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JTAG Communications

Many developers are now creating systems with applications developed using the GNU toolchain.

The GNU toolchain traditional design flow has the GDB debugger connecting to a GDB stub/server through an additional communications channel, such as the serial or Ethernet port. Since today's products are cost sensitive, and performance critical, they can not add the extra cost of the communications channel (serial or Ethernet), nor the run time overhead of running the GDB stub/server on the target processor.

This describes using an In Circuit Emulator (like the ones listed here) plus the existing JTAG connection as the transport channel replacing the functionality of traditional communications channels (both reducing both board cost and processor overhead).

Many commercial products include some type of support for exchange data between the host development system and target application without halting the processor. Analog Device's VDSP++ calls it Background Telemetry Channel (BTC). ARM calls it Debug Communications Channel (DCC). Since we are not very good at coming up with shiny new names, and have a much simpler use model, and protocol on the JTAG interface than either BTC or DCC - we are calling the GNU toolchain implementation JTAG Communications. At a high level, it is all the same thing.

This mechanism provides real-time visibility into a running program, exchanging data between a host and a target application, with minimal intrusion on the target system’s “real-time” characteristics and minimal addition on a user’s development and debugging time. JTAG Comm enables real-time data collection and status messaging, eliminating the overhead involved with halting the target application, getting the desired information, and then restarting the target application. Historical start/stop debugging can be impossible in many real time applications. While a mechanism like JTAG Communications has the advantage of not stopping the target processor, it does suffer the drawback of requiring target resident code, and consuming a very small amount of memory and performance.

Uses for a JTAG Comms include:

  • Monitoring program status without halting the processor
  • Viewing algorithm output in real time
  • Injecting data into a program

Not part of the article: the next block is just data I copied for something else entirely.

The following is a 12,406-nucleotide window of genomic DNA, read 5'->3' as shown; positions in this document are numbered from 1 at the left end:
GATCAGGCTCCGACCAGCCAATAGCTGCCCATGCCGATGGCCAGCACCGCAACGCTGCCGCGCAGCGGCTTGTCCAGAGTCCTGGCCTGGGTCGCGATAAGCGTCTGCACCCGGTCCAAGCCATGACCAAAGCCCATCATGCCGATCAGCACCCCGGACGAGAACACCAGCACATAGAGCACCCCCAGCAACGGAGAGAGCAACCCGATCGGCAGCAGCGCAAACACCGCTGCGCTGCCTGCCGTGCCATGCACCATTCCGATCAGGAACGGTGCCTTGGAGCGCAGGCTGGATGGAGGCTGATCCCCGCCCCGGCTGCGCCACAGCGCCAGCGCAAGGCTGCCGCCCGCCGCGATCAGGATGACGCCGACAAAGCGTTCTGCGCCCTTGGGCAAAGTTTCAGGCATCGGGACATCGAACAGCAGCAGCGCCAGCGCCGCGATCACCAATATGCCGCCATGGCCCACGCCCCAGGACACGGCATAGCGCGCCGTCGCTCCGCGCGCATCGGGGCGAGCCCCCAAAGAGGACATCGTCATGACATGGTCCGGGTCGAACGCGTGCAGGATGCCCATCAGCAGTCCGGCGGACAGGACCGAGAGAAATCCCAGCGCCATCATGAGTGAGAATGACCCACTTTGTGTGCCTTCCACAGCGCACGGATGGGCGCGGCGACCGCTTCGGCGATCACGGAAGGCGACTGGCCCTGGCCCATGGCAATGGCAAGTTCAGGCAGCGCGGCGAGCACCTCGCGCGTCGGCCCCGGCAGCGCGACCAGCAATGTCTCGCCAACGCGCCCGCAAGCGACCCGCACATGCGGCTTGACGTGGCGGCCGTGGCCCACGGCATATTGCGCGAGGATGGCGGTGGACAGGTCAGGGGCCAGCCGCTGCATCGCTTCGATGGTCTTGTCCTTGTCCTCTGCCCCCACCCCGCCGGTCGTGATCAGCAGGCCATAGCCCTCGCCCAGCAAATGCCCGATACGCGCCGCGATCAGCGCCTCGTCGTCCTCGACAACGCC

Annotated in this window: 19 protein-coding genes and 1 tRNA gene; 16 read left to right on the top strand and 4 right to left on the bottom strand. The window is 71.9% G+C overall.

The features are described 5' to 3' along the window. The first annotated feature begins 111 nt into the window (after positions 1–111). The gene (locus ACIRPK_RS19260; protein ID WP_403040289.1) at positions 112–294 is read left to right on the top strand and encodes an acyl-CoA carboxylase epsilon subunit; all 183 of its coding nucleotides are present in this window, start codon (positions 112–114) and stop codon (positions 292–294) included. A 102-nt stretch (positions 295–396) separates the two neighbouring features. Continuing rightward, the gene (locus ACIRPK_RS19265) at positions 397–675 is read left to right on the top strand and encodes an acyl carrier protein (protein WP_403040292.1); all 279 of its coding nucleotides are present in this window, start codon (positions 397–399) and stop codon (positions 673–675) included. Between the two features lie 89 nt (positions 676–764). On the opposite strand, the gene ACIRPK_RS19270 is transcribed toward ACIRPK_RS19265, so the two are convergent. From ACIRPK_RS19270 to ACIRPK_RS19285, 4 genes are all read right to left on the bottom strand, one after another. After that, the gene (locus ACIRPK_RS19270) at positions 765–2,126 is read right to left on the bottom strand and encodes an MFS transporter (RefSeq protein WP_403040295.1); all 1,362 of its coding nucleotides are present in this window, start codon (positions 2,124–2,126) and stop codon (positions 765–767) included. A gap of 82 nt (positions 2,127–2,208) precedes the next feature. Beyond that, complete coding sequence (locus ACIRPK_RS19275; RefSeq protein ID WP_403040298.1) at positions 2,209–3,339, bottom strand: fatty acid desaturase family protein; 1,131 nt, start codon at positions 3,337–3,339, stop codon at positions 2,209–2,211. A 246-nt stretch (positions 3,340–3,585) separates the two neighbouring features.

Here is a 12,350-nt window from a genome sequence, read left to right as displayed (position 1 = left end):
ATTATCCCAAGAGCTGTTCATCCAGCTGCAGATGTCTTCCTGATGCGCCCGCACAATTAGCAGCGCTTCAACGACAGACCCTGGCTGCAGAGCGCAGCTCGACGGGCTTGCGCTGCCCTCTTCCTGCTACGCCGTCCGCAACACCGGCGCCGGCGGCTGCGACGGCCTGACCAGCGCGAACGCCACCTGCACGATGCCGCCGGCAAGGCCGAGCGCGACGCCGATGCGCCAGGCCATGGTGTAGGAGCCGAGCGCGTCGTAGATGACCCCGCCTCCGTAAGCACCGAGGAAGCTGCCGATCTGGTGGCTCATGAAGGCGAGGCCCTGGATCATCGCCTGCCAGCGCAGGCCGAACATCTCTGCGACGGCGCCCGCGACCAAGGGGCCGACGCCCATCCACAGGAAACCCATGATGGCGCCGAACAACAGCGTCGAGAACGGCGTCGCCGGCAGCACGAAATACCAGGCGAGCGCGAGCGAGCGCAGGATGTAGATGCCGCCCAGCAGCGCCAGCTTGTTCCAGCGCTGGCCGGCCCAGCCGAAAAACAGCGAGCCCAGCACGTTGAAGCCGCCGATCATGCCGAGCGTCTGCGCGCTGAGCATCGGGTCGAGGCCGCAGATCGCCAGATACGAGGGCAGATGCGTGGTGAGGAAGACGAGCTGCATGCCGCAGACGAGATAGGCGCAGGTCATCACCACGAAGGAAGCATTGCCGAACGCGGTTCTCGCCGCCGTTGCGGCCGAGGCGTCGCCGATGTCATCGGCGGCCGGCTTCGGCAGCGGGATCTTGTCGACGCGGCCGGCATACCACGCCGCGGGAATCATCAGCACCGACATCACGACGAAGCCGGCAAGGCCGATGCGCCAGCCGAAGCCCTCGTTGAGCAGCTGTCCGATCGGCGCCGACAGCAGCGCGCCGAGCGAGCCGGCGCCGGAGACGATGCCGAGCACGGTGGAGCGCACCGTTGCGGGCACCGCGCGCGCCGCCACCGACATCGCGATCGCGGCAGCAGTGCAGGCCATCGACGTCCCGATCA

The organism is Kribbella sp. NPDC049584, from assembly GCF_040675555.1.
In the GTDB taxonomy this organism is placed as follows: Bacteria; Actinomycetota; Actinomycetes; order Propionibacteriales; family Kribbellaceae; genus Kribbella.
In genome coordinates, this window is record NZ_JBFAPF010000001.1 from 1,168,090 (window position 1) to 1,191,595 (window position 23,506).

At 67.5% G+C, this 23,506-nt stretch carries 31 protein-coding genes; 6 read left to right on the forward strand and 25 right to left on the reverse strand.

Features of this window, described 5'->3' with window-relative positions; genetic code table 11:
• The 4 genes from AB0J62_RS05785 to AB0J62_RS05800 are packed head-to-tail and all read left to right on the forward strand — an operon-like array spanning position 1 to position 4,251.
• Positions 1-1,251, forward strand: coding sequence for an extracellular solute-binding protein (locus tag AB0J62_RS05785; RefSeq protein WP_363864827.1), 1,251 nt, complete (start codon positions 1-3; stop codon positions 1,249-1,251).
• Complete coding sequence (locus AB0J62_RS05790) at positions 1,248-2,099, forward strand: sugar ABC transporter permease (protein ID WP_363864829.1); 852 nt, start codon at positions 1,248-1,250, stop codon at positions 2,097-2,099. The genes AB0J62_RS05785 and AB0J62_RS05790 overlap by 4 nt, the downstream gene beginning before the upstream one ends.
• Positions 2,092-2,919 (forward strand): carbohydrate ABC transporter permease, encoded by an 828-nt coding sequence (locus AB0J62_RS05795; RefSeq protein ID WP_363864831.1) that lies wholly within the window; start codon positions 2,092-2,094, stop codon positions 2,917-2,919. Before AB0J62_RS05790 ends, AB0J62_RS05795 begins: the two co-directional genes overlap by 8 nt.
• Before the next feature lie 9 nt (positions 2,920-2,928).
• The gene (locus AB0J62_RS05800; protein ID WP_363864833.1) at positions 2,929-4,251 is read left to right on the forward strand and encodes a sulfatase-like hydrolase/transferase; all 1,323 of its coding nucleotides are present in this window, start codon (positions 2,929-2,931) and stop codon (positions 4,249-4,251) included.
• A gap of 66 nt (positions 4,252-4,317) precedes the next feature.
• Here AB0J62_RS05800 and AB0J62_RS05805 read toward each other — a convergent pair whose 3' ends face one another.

• Streaming real-time data to a file (data logging)
  • Providing I/O (eg: printf, scanf), either standard or user-defined

The JTAG Comm consists of a register (EMUDAT and EMUSTAT) that are shared by the core processor, and the JTAG scan chain. The application/firmware developer dictates during the coding phase what information and how often it appears in those registers. To communicate with a development host, the target application must read/write the JTAG communications data register. By selecting where and how many times an application reads/writes this register, you control to what degree the real-time analysis impacts the actual target program, and the overall JTAG communications bandwidth.

Low Level Details

The low level details are about how the hardware works, and describes things in a little more details than what can be found in any of the existing processor documentation. This section may only be interesting to people trying to write their own host based JTAG software.

Since the JTAG communications is the same register being tied to both the core and the JTAG scan chain, it is easier to describe both sides independently and then how they are tied together.

Since the JTAG side of the communications interface can be updating the EMUDAT scan chain at the same time the processor core is read or writing the EMUDAT system register, to allow full-duplex data transfers, the EMUDAT register is a special register inside the processor, which consists of two 32-bit registers, one for reading (EMUDAT_IN) and one for writing (EMUDAT_OUT), that map to the same register name (EMUDAT) and share the same JTAG scan chain, (EMUDAT_SCAN). It is special in the fact that reads will not return the most recently written information.

Although we described the communication channel as full duplex, with low overhead, since reading/writing data on the processor and JTAG is asynchronous and either can update things at any time, care must be taken so none of the following occurs:

  1. data over-writes (write data into the register before the other side reads it out),
  2. misinterpret “valid/new” data as “invalid/old data” (and throw it away)
  3. misinterpret “invalid/old” data as “valid/new data” (and uses the same value twice)
  4. or locks things up (either the target or host doesn't read, and the other side's buffers explode)

This is only possible when following the recommendations described below.

Processor core side

Hardware description

EMUDAT is a system register, and falls into the same group of ASTAT, SEQSTAT, SYSCFG, RETI, RETX, RETN, RETE, or RETS, LC[1:0], LT[1:0], LB[1:0], CYCLES, and CYCLES2. Specifically, it can only be used with certain register move instructions:

  • Dreg = EMUDAT ; /* EMUDAT to 32-bit D-register */
  • Preg = EMUDAT ; /* EMUDAT to P-register */
  • EMUDAT = Dreg ; /* 32-bit D-register to EMUDAT */
  • EMUDAT = Preg ; /* 32-bit P-register to EMUDAT */
  • EMUDAT = USP ; /* EMUDAT to Userspace stack pointer */
  • [--SP] = EMUDAT ; /* Push EMUDAT to the stack */
  • EMUDAT = [SP++] ; /* Pop EMUDAT from the stack */

As described above, stores (writes) from the processor core to the EMUDAT register are written to the EMUDAT_OUT version of the register. Loads from the EMUDAT register to a different processor registers or memory are read from EMUDAT_IN.